Lebowski Stops, Foucault Collaborates, Le Corbusier Listens
During an episode of The Hammer Conversation‘s podcast, Patton Oswalt told Jeff Garlin about the worst drug of them all. If you were expecting an uber-psychedelic narrative of Bill Hicksian proportions, you’ll be disappointed, because Patton believes there is nothing more addictive than convenience. Before dismissing such words as the balderdash of a comic-book geek, channel your inner-Foucault and go post-Structuralist on that shite. This past week, the Missus and I spent a week traversing through south Florida, where her cousin was joining the nation of matrimony. After walking into the check-in line at the ol’ Minneapolis-St. Paul International Airport, you realize why the flight experience has become such a pain in the arse. While it feels like damn-near everything in our society is moving towards a Wall-E model of enhanced convenience, the entire experience of flying is the only entity that is retreating towards increased annoyance. It would be far easier to deal with minor hiccups like removing shoes/belts/laptops/phones, longer waits, and shrinking legroom if it wasn’t such a jarring contrast with everyday life. If the pattern continues, by 2020, we’ll have whiz-bang gadgetry powered by wireless electricity, as our airline experience mirrors the transportation offered Hannibal Lecter.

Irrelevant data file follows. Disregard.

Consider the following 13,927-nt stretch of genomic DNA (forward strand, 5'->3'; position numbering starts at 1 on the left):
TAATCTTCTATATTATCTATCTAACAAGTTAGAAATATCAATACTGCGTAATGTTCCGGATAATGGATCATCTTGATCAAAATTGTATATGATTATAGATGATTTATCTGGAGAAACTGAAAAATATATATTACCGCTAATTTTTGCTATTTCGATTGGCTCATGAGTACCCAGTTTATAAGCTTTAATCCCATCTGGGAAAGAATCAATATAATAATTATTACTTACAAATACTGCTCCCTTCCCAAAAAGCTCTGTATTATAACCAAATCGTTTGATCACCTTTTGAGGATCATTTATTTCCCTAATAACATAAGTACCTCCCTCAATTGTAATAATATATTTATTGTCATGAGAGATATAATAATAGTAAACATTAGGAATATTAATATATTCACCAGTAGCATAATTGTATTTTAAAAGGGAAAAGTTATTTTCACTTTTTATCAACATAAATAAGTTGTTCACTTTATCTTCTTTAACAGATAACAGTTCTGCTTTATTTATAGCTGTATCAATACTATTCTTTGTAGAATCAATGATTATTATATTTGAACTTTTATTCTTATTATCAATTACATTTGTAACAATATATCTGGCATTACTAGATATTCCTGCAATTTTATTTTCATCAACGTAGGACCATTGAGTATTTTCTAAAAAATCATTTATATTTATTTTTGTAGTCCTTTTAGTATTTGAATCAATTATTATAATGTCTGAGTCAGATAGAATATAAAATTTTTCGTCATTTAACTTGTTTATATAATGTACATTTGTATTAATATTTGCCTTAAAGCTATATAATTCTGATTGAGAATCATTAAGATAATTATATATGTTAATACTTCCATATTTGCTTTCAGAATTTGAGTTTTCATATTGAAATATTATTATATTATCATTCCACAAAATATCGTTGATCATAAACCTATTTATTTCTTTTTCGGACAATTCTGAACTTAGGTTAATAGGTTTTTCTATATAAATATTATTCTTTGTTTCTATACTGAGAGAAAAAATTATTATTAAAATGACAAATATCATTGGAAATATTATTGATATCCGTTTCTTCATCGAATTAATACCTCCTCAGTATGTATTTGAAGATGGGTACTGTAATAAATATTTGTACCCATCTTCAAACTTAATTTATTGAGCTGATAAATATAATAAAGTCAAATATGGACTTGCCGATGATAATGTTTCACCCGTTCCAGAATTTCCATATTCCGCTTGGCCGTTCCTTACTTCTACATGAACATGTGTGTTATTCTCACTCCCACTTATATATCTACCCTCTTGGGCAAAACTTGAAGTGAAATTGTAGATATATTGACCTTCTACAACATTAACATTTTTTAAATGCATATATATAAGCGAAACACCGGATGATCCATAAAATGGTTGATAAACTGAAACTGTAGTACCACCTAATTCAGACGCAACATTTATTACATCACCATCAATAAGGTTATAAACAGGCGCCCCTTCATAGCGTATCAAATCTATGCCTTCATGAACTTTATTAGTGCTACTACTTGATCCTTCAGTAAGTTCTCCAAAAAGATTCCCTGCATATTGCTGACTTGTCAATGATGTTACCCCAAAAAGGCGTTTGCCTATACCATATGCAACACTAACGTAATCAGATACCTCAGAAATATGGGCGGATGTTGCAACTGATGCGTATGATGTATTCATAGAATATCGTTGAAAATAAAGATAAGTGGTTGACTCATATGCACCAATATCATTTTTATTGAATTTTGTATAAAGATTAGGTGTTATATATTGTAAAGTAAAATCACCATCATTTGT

After the wedding, we decided to visit Key West, Miami’s Calle Ocho, and Miami Beach, with the understanding that our exposure to a higher cultural calling will be indirectly-proportional to the number of tourists drawn to the respective locales. Each of these cities has a great story to tell, and contain a fair share of artists, thinkers, philosophers and other intellectuals (and some guy on the beach who yelled “Can I call you back? I’m selling some WEEEEED!” into a cell phone). Is it elitist for me to expect the commercial and entertainment options to reflect the more cerebral side of these places? I thought it was kosher to assume that Miami Beach, with its amazing array of Art Deco hotels, would feature a few stores that cater to the architecturally-inclined. Perhaps a few of the pubs would do so as well, a la the chemistry-themed bar in the laneways of Melbourne (Australia, not Florida). Outside of the single museum and sanctioned tour, I was not able to locate a scene that sought architectural immersion. What did I find: oh, kids, if you like clothing proprietors that stuff their displays with a cavalcade of wares featuring first-grade single-entendres, this is the place for you! I may have unreasonable expectations in hoping that the storefront windows might contain a shirt or two that reference the Deco aesthetic, or even the rich music scene that calls this region home, especially in hip-hop and Soca. But how many shirts emblazoned with evidence of our high ideals like “If drunk, try my breathalyzer” (with obligatory arrow aimed at the junk); or “$5 Footlong” (with obligatory arrow aimed at the junk), and on, and on, sub specie aeternitatis. Fret not – they also sell items that contain as well as reference your lower half (panties with “Insert Here” above an arrow towards…wow, you are getting good at this). The most popular of all, by far, is “I’m in Miami Bitch”, which deserves its own examination (the lack of comma is not an accident). The denizens of debauchery that don such clothing, these are – how do I say it – rebels. Their tattoos are definitely real. In fact, if you rummaged through their dresser, you’d find at least one shirt from a fictional company with an intentionally suggestive title (oh, “Dicken’s Cider”, you’re a sneaky one!) It makes me sympathize with whomever seeks political office in the US under the banner of transformational ideals. Regardless of party or ideology, just imagine the challenge of trying to explain the meticulous details of say, health insurance reform, to a country where the deciding voters possess a wardrobe composed of either